We’ve stated many times since June that summertime is ripe for child abductions. Today, Dottie Laster, of the Bernardo Kohler Center that seeks to raise awareness about human trafficking, shares vital information about human trafficking.
In 2000, Congress passed the Trafficking Victims Protection Act (TVPA)- this law made it illegal to use force, fraud or coercion to compel another person into forced labor or commercial sex. It increased the criminal and civil penalties for such crimes. The TVPA also recognized and protected the victims of modern slavery also known as human trafficking. The reason for this law was the fact that many men, women and children were in plain sight yet were enslaved with tactics of psychological coercion and fraud. Many were exploited and sold by parents, friends and family members as well as organized crime groups. According to the Department of Justice this crime generates $9.5 Billion annually for traffickers.
Congress recognized that feigned love, debt bondage, and threats to loved ones were stronger bonds than chains because if a victim were to escape the coercion was still present. The law also made it very clear that anyone who recruited, received, transported, obtained or maintained a trafficked person was guilty of trafficking so this covered everyone involved in the scheme. Recently, former NFL player Lawrence Taylor pled guilty to a misdemeanor due to purchasing sex with a 16 year old from a pimp who is being charged with trafficking. The TVPA makes clear that any minor in stripping, pornography, or prostitution is a trafficked victim and all people involved are guilty of sex trafficking. It is a travesty of justice that a plea of a misdemeanor was taken. The TVPA has increased penalties for the sex trafficking of minors which reach up to life in prison is the minor is 14 or under.
To meet the huge demand for commercial sex and cheap labor traffickers use coercion such as -if you escape I will put your little sister in your place, we will kill your family or have you arrested. The TVPA made it possible for victims to receive assistance and legal protection for acts related to the trafficking. Yet many times victims are not identified and even prosecuted because of a lack of knowledge of the law.
In one case, a teen was lured from her home by a “boyfriend” who quickly turned out to be a pimp. This turned into a 2 year cycle of hell for her and her family. She was first reported missing, later she called and said she chose to leave but her mother could tell something else was wrong. Her family could not find her and for many months she reports being brutally forced to commit crimes such as robbery and prostitution. The “pimp”/trafficker continued violence, rape and battery was horrible however they did not scare her as much as his threats to her elderly bed ridden grandparent. When her beloved grandparent finally passed, she escaped. As promised, the pimp made an anonymous call and had her arrested for crimes he forced her to commit. He probably even received a reward for his efforts. She was prosecuted and he was never investigated. Thanks to an amazing victim who survived and was truthful, a persistent mother, good defense team, the TVPA and a very knowledgeable judge the victim is receiving help and will not receive the 20 years in jail she was facing. However the trafficker is still free.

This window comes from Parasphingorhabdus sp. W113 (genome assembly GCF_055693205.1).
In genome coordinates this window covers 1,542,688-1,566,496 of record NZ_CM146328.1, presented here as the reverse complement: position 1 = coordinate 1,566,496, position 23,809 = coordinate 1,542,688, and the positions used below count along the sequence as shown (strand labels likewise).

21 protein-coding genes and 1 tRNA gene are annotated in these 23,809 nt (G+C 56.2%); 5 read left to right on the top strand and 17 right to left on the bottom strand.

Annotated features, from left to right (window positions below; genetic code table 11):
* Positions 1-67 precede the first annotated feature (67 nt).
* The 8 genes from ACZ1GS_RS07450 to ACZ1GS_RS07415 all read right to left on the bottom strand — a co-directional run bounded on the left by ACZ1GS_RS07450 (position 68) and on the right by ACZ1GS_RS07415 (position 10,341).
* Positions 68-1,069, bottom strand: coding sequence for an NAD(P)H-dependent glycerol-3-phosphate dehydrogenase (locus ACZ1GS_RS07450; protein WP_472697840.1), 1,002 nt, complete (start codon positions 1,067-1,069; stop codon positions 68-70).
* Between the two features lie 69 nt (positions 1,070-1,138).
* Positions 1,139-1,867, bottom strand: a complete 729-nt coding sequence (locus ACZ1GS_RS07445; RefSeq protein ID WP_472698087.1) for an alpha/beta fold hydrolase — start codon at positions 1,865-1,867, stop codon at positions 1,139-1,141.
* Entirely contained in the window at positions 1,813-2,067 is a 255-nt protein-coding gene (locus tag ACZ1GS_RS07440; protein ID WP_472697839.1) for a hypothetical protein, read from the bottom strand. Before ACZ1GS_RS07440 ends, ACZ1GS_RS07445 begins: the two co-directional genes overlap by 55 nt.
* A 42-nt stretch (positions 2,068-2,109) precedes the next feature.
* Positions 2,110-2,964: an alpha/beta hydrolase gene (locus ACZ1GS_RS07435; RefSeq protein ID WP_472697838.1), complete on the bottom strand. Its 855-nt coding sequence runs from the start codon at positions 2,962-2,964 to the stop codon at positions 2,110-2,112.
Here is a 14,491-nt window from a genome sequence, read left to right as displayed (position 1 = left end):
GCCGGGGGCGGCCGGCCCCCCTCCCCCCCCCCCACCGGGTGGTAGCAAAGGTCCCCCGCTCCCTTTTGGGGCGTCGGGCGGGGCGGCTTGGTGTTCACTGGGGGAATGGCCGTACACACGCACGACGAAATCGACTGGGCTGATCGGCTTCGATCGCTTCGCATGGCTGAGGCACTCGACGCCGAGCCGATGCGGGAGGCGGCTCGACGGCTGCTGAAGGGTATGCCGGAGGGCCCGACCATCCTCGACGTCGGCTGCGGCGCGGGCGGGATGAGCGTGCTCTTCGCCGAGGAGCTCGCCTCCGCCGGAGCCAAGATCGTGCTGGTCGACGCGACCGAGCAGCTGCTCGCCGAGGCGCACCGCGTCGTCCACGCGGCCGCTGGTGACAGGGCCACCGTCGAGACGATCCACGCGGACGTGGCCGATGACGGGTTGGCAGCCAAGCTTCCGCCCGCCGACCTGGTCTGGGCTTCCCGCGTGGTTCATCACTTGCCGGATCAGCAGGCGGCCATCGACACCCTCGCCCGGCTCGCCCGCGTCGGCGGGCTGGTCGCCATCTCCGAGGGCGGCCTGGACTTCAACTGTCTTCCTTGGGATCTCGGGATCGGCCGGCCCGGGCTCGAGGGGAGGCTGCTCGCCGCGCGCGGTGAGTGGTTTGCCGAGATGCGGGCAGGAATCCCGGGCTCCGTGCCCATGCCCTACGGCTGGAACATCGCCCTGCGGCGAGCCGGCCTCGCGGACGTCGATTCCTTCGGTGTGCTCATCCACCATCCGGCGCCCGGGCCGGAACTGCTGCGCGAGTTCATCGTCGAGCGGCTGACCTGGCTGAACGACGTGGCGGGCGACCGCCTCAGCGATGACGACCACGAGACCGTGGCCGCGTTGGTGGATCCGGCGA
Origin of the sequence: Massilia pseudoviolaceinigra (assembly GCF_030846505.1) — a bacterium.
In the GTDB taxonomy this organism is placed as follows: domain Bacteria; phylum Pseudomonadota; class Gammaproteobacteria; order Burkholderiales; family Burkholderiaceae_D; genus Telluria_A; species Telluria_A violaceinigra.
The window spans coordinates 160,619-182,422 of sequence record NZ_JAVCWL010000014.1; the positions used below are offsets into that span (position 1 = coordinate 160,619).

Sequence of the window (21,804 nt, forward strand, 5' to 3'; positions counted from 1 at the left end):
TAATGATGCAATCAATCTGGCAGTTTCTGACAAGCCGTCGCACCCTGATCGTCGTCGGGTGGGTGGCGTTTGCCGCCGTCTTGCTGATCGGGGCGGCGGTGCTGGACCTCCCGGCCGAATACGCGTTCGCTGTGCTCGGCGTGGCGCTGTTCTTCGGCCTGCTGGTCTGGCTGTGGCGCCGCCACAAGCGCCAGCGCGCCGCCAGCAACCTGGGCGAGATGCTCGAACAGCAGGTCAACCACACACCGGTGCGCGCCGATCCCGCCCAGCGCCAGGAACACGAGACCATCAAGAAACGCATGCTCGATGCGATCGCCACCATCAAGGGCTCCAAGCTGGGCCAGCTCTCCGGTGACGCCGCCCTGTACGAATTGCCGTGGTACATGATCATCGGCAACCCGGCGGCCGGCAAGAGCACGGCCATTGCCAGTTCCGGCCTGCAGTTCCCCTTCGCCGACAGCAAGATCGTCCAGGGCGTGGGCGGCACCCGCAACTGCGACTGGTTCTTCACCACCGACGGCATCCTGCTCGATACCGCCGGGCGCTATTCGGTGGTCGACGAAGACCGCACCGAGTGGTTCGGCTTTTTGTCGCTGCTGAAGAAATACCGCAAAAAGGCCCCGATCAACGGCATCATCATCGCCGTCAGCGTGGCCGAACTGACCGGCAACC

Human Trafficking is the fastest growing crime in the world today- It is modern slavery and is occurs in every country in the world and every state in the United States. The demand for commercial sex and cheap labor is unable to be met- so the supply must be forced and coerced. If you have a loved one missing, especially a minor, human trafficking must be considered as soon as possible. This crime is extremely lucrative and prevalent.
Some of early indicators of trafficking are:
- ANY MINOR IN COMMERCIAL SEX ( anything of value exchanged for stripping, pornography, or prostitution)- no movement is required for trafficking- some are exploited by parents-
- Anytime someone is missing and has been in commercial sex
- It first appears that the victim is off with a “boyfriend” or new friend
- Quickly isolated or distrustful friends and family
- Off to a new job- modeling or performing-exciting and too good to be true
- The victims may suddenly become distant and isolated- stop calling and emailing
- be sick/injured often yet not seeking care
- new or increased drug use
- victim starts prostituting/working in commercial sex
- accumulates arrests
- Lack of or loss of Identification
- Controlled travel such as having a “driver”
- Constant cell phone /computer use
- some vanish without a trace
Victims of trafficking cannot save themselves, they need their loved ones, law enforcement, churches and individuals to make a and the community to make a safe place for victims and a hostile environment for traffickers.
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